Kaspersky has released its new intelligent solution for discovering threats. It is aimed at helping SOC analysts and also to match malware samples particular to an incident to previously revealed APT groups. Using this solution, Kaspersky Threat Attribution Engine will match a previously discovered malicious code against one of the biggest databases of malware in the industry and based on the similarity in the code, it will link it to a specific APT group or campaign. This information will help the security experts to prioritize the high-risk threats over the less serious incidents.
The security teams can gear up with a better customized incident response plan for the attack if the nature of the attack is known to them previously.Understanding and revealing the true nature of an attack is quite challenging because it requires not only a large amount of collected data pertaining to threat intelligence (TI) but also the right knowledge and expertise to crack it. Kaspersky provides an automated classification and identification of the sophisticated malware with its new Kaspersky Threat Attribution Engine.
The solution has been developed using an internal tool used by Kaspersky’s Global Research and Analysis Team(GReAT).
In order to determine whether a new threat is related to a known APT group or campaign, Kaspersky Threat Attribution Engine breaks a newly found malicious file into small binary pieces.Each of these pieces are compared with the ones present in Kaspersky’s database of malware data. For better accuracy, the solution also includes the large database of whitelisted files. This helps in easy tracking of the malware quality and attack identification and therefore provides a better and faster incident response.
Based on the similarity, Kaspersky Threat Attribution Engine calculates the reputational score. It also highlights the possible origin, description of the author and links to both private and public resources, outlining the previous campaigns. Kaspersky APT Intelligence Reporting subscribers can also see a detailed report on the strategy used by the identified threat actor, as well as further response steps.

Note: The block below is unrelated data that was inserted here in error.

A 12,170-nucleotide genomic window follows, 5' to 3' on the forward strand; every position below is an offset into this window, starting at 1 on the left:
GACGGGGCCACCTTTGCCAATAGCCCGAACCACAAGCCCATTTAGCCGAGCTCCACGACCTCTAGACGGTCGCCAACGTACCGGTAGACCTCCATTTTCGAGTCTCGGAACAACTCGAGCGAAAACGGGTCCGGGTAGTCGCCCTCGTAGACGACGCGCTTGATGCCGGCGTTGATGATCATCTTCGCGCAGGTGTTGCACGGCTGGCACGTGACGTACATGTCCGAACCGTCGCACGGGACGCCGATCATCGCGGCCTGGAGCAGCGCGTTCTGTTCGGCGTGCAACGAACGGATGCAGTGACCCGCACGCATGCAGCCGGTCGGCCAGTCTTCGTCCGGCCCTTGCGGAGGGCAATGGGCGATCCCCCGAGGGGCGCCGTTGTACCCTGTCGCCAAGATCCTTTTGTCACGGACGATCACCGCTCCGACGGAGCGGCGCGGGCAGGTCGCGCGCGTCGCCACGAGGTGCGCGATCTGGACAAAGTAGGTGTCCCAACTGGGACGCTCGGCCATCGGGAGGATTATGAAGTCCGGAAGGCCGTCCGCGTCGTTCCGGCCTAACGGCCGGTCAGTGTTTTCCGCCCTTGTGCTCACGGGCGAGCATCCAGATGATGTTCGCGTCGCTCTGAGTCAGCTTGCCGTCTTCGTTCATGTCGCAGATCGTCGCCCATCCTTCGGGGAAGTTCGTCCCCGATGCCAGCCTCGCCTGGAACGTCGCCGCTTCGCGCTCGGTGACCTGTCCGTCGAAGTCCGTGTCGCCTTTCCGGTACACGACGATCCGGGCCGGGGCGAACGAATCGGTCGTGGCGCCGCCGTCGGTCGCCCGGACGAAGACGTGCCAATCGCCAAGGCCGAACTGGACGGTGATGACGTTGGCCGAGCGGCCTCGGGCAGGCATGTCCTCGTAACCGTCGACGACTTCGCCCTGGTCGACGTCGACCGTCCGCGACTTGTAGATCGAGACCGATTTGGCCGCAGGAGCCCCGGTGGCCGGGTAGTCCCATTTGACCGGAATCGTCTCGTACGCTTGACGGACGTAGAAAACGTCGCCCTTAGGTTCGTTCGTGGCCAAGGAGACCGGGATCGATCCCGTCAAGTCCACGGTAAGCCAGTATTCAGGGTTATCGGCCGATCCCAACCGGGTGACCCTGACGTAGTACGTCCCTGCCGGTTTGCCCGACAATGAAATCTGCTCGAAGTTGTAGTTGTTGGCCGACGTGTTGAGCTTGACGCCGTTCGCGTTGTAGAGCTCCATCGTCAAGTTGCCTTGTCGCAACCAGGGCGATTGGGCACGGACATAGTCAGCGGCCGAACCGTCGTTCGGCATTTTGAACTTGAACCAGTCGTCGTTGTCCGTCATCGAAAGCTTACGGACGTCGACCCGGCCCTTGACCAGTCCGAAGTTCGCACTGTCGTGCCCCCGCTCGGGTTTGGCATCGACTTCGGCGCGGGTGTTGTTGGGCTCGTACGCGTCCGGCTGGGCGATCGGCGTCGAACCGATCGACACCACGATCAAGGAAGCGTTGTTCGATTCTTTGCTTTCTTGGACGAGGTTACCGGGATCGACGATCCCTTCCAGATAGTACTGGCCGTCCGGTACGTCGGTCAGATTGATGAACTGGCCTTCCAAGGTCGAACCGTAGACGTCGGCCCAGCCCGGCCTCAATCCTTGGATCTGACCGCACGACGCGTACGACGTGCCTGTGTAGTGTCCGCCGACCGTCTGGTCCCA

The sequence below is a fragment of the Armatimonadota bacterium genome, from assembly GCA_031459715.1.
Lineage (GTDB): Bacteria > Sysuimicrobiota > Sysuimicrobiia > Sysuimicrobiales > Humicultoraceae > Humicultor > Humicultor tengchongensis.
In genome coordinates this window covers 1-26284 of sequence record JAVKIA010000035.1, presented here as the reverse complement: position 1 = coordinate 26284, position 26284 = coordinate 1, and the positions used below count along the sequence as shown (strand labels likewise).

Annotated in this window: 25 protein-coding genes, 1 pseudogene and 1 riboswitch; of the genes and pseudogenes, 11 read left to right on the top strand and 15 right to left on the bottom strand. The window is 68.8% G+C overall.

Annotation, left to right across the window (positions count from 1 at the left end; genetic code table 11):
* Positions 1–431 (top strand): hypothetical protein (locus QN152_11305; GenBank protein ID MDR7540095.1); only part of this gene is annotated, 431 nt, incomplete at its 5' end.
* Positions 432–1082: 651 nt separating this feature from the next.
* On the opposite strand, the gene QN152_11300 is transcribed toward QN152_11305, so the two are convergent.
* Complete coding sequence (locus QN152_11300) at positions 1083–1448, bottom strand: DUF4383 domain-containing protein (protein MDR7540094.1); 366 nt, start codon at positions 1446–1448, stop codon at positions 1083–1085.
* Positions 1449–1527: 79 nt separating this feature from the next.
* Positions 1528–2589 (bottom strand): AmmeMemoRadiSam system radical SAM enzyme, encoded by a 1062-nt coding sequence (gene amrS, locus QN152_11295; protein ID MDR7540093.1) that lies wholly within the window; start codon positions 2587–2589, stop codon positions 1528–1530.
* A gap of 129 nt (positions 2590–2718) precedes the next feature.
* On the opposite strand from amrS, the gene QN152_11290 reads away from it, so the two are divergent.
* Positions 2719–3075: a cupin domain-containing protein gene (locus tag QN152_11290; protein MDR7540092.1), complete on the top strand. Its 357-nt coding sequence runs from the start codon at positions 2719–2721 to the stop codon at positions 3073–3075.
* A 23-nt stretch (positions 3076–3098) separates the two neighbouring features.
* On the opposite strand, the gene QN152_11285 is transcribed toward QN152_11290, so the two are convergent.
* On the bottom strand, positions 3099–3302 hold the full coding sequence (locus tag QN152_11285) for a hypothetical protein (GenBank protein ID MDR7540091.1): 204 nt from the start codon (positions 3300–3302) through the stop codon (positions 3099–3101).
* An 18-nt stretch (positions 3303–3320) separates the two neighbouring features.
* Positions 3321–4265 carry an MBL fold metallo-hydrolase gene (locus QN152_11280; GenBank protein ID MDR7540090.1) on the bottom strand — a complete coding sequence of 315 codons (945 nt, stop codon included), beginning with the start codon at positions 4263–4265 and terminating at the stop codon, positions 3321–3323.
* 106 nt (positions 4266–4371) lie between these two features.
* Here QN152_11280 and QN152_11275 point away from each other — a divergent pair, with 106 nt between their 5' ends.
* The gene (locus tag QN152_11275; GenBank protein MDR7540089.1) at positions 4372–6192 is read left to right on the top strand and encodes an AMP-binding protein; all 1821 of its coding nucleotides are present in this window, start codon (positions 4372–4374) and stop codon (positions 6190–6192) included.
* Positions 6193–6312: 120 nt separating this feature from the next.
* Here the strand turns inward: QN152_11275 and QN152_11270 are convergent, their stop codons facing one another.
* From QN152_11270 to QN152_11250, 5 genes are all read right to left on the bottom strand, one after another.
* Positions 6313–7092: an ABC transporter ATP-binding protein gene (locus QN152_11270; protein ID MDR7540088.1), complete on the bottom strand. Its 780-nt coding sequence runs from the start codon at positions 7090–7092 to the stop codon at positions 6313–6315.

Kaspersky Threat Attribution Engine can be used in a customer’s network which is “on premise”, rather than in a third-party cloud environment. The customers have complete control over data sharing. The customers can also create their own database and fill it with malware samples using the extra threat intelligence data obtained.
There are several ways to understand who is behind an attack. The analysts can use various entities in the malware to determine attackers’ native language, or IP addresses. These information help to track the location of the attacker. A professional attacker will always mask such information to mislead the analysts. The best way is to search for code similarities that the samples have in common with others identified in previous incidents or campaigns but such manual investigation take a long time. To speed-up this process, Kaspersky has created Kaspersky Threat Attribution Engine, which is now available for the company’s customers,” comments Costin Raiu, Director Global Research & Analysis Team at Kaspersky.
Kaspersky Threat Attribution Engine is commercially available globally.